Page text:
Under standard Chinese criminal law, Lees husband should have been charged or released on Monday, after 37 days in custody.

Instead, her hopes of a speedy resolution were shattered on Wednesday when Chinas Taiwan affairs office announced that Lee was still under investigation, that his health was good, and that he has clearly explained the relevant situation to his family in a letter.

The letter, which contained scant information, was delivered in early April by an unofficial middleman Lee Ching-yu did not know whether to trust.

It was my husbands handwriting but he made no connection with me, she said. He did not write that letter voluntarily.

Lee, also 42, has struggled largely alone, with the support of a few local activists, to uncover the truth.

With little government support, she has fended off unidentified brokers offering help through unofficial channels.

One suggested her silence and inaction might buy her husbands freedom, or at least spare him the humiliation of a video confession. But Lee has refused to strike a backroom deal.

She is defiant but the strain of her ordeal has made her visibly more gaunt and she frequently fights back tears. I have to keep a strong face in front of the media, but when I see my husbands photo I get very emotional, she said.

The couple met at college 20 years ago and were drawn to each other through a shared passion for human rights.

Lee Ching-yu became a researcher at the Shin Ming-te foundation, studying the history of Taiwans own dark period of martial law, when thousands were disappeared. Her work both gives her strength and haunts her. I can imagine what my husband might have gone through, she said.

Lee Ming-che kept his human rights work low key. Supporters believe he may have been targeted after speaking openly on Chinese messaging service WeChat about Taiwanese democracy.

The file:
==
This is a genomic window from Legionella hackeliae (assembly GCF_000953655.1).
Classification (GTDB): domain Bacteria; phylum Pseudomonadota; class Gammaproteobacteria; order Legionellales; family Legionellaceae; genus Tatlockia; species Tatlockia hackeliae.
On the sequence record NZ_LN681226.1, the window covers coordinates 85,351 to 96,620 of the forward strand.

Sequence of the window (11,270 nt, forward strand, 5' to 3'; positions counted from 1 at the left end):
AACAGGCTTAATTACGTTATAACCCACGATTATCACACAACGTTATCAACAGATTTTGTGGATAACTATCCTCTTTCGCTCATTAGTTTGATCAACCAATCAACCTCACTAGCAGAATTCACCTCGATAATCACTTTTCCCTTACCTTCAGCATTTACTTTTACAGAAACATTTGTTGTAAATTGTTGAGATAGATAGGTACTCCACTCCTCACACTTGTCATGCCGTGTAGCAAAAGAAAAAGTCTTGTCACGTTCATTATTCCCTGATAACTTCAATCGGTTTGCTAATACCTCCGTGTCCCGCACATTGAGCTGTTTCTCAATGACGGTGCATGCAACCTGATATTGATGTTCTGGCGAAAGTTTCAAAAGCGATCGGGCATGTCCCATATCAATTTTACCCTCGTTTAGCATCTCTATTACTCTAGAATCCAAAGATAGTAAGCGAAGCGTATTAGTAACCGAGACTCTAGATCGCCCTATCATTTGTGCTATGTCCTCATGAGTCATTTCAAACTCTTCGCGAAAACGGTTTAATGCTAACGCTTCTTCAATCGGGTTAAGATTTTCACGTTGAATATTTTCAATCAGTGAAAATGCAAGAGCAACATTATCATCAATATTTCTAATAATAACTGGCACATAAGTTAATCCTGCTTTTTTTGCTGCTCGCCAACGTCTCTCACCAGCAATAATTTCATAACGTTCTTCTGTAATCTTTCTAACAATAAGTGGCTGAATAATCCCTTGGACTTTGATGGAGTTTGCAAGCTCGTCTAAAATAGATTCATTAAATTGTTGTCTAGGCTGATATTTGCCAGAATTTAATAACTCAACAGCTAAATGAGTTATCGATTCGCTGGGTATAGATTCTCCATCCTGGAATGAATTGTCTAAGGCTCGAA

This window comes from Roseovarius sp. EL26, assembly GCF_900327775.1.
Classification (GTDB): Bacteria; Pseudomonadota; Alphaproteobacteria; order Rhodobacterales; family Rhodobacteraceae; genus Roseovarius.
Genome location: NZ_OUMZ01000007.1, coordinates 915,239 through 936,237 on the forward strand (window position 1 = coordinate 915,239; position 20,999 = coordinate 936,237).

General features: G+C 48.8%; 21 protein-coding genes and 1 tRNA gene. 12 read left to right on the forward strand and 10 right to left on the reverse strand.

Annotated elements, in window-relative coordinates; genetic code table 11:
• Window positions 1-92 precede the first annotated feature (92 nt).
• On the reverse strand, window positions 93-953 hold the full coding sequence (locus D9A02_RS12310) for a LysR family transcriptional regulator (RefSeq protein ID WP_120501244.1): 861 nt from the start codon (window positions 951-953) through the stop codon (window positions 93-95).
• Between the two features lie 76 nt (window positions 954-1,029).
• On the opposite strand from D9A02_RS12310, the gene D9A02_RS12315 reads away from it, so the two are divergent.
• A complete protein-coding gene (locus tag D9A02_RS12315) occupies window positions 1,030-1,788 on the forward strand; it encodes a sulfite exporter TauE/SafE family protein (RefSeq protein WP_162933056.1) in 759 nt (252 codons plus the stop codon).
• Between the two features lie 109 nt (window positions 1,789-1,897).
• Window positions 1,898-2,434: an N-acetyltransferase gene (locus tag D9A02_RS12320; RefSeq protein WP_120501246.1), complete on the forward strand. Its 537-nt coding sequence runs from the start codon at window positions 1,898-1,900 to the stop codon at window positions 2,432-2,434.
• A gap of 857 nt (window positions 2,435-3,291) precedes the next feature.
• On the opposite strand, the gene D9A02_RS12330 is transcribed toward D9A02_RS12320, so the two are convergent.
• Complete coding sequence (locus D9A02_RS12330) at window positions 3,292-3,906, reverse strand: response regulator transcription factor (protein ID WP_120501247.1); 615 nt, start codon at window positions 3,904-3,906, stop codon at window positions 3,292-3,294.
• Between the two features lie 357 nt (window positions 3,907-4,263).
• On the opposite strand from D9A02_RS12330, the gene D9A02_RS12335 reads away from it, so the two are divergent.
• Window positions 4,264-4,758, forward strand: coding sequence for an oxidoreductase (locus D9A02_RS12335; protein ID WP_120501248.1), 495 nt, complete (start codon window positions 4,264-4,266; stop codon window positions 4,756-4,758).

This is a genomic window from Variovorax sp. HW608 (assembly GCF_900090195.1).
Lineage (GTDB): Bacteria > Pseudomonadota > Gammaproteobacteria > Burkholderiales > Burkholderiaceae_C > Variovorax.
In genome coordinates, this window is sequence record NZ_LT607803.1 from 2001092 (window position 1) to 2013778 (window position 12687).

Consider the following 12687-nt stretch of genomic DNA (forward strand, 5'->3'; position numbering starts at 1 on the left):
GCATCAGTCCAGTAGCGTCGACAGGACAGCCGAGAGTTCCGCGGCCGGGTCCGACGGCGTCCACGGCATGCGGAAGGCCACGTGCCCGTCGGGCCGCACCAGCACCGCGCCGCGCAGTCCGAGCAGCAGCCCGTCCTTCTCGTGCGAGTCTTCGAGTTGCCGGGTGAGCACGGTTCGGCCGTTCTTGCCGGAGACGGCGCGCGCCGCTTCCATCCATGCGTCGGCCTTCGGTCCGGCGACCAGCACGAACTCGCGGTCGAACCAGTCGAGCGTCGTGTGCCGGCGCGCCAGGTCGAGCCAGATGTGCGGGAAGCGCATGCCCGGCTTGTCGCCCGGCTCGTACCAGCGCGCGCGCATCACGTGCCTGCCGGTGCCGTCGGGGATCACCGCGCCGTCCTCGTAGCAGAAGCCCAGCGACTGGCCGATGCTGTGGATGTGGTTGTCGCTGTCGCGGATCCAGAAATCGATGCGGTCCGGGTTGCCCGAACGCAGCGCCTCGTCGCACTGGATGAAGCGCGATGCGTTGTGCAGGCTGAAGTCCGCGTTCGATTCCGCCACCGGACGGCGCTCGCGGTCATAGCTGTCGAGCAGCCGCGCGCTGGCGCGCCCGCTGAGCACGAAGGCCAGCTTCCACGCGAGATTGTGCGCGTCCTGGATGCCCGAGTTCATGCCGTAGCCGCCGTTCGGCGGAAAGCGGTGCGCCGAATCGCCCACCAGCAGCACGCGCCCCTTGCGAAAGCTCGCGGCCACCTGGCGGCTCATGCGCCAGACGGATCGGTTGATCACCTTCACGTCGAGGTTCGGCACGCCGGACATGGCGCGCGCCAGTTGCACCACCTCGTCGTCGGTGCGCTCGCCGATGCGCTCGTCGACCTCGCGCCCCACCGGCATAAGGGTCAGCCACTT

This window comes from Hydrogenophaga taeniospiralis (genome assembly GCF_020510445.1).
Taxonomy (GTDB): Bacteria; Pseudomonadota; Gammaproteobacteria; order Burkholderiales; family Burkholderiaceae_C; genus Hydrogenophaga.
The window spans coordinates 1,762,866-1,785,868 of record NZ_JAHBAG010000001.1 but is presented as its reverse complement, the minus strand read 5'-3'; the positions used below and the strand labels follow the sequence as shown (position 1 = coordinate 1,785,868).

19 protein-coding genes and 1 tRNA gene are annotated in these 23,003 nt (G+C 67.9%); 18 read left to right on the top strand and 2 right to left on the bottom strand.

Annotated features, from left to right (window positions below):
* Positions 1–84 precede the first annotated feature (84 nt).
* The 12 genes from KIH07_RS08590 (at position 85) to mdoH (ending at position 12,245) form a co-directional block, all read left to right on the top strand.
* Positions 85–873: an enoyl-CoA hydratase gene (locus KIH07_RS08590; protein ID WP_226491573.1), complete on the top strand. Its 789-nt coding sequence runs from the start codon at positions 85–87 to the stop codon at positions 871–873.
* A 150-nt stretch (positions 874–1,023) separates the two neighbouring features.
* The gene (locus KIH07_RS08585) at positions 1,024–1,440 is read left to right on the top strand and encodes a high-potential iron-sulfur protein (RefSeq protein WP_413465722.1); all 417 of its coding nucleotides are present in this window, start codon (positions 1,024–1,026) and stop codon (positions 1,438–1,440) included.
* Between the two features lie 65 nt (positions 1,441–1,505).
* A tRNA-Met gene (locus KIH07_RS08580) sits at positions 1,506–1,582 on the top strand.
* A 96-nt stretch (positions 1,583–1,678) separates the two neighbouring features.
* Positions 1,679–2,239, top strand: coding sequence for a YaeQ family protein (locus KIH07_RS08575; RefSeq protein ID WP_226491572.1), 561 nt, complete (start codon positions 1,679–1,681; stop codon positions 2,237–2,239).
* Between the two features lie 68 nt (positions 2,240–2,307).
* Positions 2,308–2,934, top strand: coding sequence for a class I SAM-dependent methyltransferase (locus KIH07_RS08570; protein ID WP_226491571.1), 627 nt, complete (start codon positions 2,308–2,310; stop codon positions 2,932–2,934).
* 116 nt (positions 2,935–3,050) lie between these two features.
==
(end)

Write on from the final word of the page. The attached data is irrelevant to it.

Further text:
The values and beliefs that my husband holds and spreads would not be charged in any democratic or civilised country, said Lee.

She broke down describing how he had tried to help the poverty-stricken families of Chinese activists, imprisoned for their beliefs.

At least I know my husband is alive, she said. Others who disappear dont receive the same media attention and they might be in more danger. When I realise how severe the situation in China is, its hard to stay calm.

Lee has approached the United Nations Committee on Enforced Disappearances for help.

Her husbands case has been complicated by Taiwans lack of international clout and by frozen diplomatic ties between Taipei and Beijing over Taiwanese President Tsai Ing-wens refusal to endorse Chinas view that the self-governed island and mainland are part of a single Chinese nation.

Taiwans government maintains it is working behind the scenes to resolve Lees case, but local NGOs argue they could do more.

Mrs Lee is already standing so strongwe need support from the government, not only to just keep it low key, said E-Ling Chiu, head of the Taiwan Association for Human Rights.

Many fear Lee may have fallen foul of a harsh new Chinese law to monitor and control foreign-funded NGOs, enforced earlier this year as part of a crackdown on civil society.

The environment for foreign and domestic human rights NGOs had become treacherous, said Maya Wang an Asia researcher with Human Rights Watch.

The case of Mr Lee fits within the greater pattern of a new trend of the Chinese government targeting activists, dissidents, or even scholars based abroad, she said. All of these cases deserve equal press and attention.

However, Lee may also have become a pawn in internal Chinese politics by factions opposed to President Xi Jinpings perceived mild approach to Taiwan, ventured Michael Cole, a Taipei-based political analyst.

It would be difficult for Xi to back down while demonstrating strength over Taiwan, he said. Equally, Tsai had to tread cautiously.

It would not serve Mr Lees interests if she came out guns blazing. Ultimately his case is part of something thats much bigger.

Read more: https://www.theguardian.com/world/2017/apr/28/wife-of-taiwan-activist-seized-china-pleads-for-release-lee-ming-che